DITA DE BONI meets Hairy Maclary's creator, Lynley Dodd, and finds a writer who just wants to have fun.

Through a windshield battered by torrential rain I see the sprightly figure of a woman - whom I assume to be celebrated children's author Lynley Dodd - beckoning me, vigorously and ever closer, to the doorstep of her stately Tauranga home.

It must be Dodd, because she looks as though she's expecting company. But it's a strange moment.

To encounter row upon row of Hairy Maclary books and merchandise in the local Whitcoulls, and then suddenly to arrive - sodden - on the doorstep of the author responsible for the same hugely successful literary franchise, seems an absurdly easy brush with fame.


Dodd - youthful at a just-turned 60 - is resigned to giving interviews to sate enormous interest in her famous creation, the scruffy Maclary and his cast of sidekicks.

She later explains that she understands public and media interest in her is "part of the whole deal", but dislikes too much of it - her Scottish parents instilled in her the importance of "keeping your own counsel".

Saying there are parts of her life she would like to keep private, she shrieks with laughter on hearing that that sentence is an immediate red flag to a journalist to keep digging. "I can't imagine anyone would want to read too much about my life, actually, it's probably a bit boring," she says.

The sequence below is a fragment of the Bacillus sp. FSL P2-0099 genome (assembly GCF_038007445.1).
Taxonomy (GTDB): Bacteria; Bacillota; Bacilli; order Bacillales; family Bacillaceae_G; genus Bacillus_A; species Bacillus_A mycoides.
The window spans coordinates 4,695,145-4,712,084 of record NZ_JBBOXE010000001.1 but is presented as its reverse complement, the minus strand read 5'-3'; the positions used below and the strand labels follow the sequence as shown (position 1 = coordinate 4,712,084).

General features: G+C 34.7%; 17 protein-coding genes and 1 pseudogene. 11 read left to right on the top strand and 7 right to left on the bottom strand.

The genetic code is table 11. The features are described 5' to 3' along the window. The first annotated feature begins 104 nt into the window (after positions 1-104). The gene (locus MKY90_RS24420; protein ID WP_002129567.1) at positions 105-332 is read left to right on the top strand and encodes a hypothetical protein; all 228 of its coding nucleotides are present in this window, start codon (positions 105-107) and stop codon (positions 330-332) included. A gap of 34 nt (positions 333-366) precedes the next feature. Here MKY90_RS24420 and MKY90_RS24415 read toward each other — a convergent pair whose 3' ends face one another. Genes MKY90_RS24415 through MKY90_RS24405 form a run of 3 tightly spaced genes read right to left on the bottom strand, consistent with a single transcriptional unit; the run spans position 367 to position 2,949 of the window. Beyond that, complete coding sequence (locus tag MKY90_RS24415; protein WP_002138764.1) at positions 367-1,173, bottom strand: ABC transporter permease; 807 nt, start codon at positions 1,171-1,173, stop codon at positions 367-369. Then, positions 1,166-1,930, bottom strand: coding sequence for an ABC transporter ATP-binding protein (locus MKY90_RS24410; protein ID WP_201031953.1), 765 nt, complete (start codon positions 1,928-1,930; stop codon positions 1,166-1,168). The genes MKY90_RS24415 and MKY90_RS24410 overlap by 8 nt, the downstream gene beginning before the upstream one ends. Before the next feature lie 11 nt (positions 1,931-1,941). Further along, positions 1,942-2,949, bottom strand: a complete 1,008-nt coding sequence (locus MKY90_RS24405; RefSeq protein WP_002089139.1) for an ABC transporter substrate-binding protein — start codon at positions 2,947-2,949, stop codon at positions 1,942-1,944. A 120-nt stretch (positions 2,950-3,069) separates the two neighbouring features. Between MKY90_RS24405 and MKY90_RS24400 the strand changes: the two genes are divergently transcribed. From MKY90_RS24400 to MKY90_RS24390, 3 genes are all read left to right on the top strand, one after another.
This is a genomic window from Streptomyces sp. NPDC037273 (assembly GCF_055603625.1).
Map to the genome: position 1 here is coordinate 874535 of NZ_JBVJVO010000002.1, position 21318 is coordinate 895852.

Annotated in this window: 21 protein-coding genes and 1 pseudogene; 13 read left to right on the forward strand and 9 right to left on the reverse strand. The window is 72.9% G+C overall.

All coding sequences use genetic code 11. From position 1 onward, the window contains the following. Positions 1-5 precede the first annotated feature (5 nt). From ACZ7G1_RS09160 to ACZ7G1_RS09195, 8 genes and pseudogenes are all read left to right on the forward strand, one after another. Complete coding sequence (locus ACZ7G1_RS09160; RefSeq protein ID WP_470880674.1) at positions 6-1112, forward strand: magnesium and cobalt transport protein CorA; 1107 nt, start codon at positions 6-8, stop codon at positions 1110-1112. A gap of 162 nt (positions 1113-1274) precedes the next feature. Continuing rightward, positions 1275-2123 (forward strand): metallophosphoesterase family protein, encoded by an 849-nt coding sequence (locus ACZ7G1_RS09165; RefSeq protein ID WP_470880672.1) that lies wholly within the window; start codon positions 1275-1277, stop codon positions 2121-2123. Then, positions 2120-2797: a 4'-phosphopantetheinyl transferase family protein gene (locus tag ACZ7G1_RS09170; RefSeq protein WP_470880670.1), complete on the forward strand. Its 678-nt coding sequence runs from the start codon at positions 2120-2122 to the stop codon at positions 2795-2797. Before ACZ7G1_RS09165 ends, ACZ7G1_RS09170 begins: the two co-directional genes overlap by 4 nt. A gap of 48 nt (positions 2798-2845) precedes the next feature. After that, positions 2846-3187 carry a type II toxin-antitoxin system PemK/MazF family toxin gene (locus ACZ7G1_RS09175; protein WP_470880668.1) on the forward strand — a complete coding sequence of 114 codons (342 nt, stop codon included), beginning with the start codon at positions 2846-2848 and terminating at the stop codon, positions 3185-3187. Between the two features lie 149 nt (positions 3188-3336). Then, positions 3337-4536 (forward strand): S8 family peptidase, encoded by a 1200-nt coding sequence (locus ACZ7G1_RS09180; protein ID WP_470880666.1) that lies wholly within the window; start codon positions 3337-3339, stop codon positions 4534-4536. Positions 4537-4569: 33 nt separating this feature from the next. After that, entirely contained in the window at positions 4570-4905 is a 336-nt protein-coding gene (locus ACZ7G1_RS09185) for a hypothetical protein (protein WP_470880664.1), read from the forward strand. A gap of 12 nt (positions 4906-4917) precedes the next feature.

Of course, delving into Dodd's artistic process is the more difficult task, because the way she describes creating her best-selling books sounds so natural and organic that one comes away thinking the whole process must be, to some extent, inexplicable. Despite her modesty, she cannot help but blush with pride over her most recent accolade, which has seen her exploits publicised anew.

Dodd says she "almost collapsed at the knees" upon hearing she had been made a distinguished companion of the New Zealand Order of Merit in the New Year honours for services to children's literature, coming as it did the day the Dodd household - and much of New Zealand - was grieving for Sir Peter Blake.

Soon after, a photographer from the local newspaper came calling and took a shot of Dodd surrounded by toy versions of her coterie of characters.

When Dodd went to get a copy of the photo from the paper, she learned it had been filed under the title "woman and cats" and felt suitably humbled, "especially as some of them were dogs".

Over shortbread and coffee in a surprisingly small workspace, Dodd explains that part of the reason she was so pleased to receive the New Year honour is that it might turn more of a spotlight on the skill needed to write good fiction for children.

"People do very often think children's books are something you could toss off on the way to writing the great New Zealand novel," she says.

"Some are getting more sensible about that now, [but] I've had lots of approaches from people over the years who say, 'I'd like to write, I think I'll start with a children's book'. And I jump up and down and say, 'No! No!' "

The fewer the words the harder, she reckons, noting that it took her six months to write her first book, The Nickle Nackle Tree, which teaches children to count in 14 seemingly simple pages. And another thing: one does not need to be kooky to write a great yarn for young people.